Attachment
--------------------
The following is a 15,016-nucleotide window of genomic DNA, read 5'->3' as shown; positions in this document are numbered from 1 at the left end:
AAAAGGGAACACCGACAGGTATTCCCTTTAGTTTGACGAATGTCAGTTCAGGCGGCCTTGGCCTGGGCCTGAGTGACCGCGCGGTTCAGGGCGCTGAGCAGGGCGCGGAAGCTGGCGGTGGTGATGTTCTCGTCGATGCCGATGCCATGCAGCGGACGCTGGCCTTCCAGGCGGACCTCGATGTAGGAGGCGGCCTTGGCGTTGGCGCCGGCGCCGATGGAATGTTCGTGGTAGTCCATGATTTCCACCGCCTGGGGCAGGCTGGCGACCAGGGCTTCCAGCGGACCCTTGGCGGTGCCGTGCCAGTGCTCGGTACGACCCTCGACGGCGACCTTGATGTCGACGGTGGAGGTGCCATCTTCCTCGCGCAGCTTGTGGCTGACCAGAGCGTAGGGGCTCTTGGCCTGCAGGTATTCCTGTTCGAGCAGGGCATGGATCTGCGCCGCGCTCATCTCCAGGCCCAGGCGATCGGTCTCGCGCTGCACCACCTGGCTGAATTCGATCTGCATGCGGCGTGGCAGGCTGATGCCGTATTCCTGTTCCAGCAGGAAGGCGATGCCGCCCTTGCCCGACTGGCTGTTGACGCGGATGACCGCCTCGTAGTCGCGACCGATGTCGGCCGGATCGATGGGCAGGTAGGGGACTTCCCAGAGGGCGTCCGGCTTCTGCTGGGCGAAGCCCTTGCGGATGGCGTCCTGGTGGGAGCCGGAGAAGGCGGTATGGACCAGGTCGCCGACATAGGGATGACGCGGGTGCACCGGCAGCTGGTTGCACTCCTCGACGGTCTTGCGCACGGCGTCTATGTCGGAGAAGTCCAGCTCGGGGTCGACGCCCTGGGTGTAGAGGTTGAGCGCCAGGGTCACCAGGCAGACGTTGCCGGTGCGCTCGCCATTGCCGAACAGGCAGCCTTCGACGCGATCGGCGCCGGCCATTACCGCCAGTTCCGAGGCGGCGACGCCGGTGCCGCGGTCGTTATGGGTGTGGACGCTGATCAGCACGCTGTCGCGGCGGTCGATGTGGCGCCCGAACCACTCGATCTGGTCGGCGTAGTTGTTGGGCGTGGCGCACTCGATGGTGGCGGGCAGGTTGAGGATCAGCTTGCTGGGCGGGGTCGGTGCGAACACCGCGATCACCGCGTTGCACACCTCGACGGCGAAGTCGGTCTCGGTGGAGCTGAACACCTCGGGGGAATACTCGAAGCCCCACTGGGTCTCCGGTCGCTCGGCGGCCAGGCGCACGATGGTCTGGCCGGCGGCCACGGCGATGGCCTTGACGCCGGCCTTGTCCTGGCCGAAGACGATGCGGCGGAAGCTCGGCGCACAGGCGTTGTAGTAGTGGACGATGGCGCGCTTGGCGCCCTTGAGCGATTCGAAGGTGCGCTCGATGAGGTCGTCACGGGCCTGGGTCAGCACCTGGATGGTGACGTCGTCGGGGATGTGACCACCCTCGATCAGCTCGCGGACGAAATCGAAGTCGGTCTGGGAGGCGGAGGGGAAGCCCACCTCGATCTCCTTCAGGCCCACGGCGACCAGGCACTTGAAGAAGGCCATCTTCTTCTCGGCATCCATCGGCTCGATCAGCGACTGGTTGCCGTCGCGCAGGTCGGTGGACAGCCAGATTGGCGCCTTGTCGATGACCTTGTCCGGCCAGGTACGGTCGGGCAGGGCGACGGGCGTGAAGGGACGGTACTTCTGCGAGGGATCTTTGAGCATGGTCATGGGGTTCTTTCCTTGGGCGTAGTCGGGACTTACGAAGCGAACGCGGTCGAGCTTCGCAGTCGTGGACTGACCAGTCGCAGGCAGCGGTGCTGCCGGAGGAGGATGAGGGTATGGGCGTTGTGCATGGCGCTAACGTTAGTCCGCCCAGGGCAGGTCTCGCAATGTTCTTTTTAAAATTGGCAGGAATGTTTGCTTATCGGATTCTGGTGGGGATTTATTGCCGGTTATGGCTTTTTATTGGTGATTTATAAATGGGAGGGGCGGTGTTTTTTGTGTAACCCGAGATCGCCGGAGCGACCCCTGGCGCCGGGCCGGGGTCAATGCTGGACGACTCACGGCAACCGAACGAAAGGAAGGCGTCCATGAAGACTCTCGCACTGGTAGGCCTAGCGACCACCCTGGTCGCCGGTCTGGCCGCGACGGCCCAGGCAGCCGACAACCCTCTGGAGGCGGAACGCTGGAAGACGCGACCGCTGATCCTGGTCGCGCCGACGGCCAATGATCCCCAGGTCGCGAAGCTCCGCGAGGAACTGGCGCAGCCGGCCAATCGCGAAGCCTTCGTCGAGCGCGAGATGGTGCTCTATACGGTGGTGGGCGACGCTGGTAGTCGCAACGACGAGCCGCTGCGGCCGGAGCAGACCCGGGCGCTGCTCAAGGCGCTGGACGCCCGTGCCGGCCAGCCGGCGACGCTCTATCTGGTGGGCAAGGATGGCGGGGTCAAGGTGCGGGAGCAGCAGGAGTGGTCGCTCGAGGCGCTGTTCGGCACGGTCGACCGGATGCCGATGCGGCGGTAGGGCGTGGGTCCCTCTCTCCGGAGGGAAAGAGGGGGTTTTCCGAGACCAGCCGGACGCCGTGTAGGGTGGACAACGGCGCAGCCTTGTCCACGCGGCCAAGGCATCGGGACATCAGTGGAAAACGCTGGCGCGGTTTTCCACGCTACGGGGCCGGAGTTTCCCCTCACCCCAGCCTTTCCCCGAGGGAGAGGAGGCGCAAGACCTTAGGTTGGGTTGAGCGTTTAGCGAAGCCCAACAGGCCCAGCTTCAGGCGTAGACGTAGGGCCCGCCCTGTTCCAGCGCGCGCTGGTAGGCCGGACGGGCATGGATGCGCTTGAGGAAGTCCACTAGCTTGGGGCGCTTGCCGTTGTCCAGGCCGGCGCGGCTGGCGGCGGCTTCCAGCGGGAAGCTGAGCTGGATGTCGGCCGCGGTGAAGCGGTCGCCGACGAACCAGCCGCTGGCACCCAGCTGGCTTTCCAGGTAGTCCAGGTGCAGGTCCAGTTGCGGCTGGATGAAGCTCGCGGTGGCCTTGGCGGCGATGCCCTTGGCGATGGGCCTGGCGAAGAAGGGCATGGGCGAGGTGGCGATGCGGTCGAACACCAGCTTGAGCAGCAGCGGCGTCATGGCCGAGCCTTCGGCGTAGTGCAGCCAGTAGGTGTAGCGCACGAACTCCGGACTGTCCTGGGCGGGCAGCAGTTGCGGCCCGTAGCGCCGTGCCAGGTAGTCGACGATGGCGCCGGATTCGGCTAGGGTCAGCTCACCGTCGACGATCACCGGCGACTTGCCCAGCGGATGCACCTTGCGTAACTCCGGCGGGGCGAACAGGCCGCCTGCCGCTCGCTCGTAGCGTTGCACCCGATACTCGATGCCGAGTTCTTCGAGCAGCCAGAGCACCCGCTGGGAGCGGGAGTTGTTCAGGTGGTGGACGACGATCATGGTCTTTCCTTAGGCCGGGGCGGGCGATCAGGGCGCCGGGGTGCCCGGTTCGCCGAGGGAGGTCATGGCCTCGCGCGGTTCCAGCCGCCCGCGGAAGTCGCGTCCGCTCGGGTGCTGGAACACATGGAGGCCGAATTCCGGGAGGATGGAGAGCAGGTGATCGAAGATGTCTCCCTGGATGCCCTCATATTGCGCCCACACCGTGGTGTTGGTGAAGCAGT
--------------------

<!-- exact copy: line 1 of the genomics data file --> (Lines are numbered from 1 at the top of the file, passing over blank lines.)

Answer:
The following is a 15,016-nucleotide window of genomic DNA, read 5'->3' as shown; positions in this document are numbered from 1 at the left end: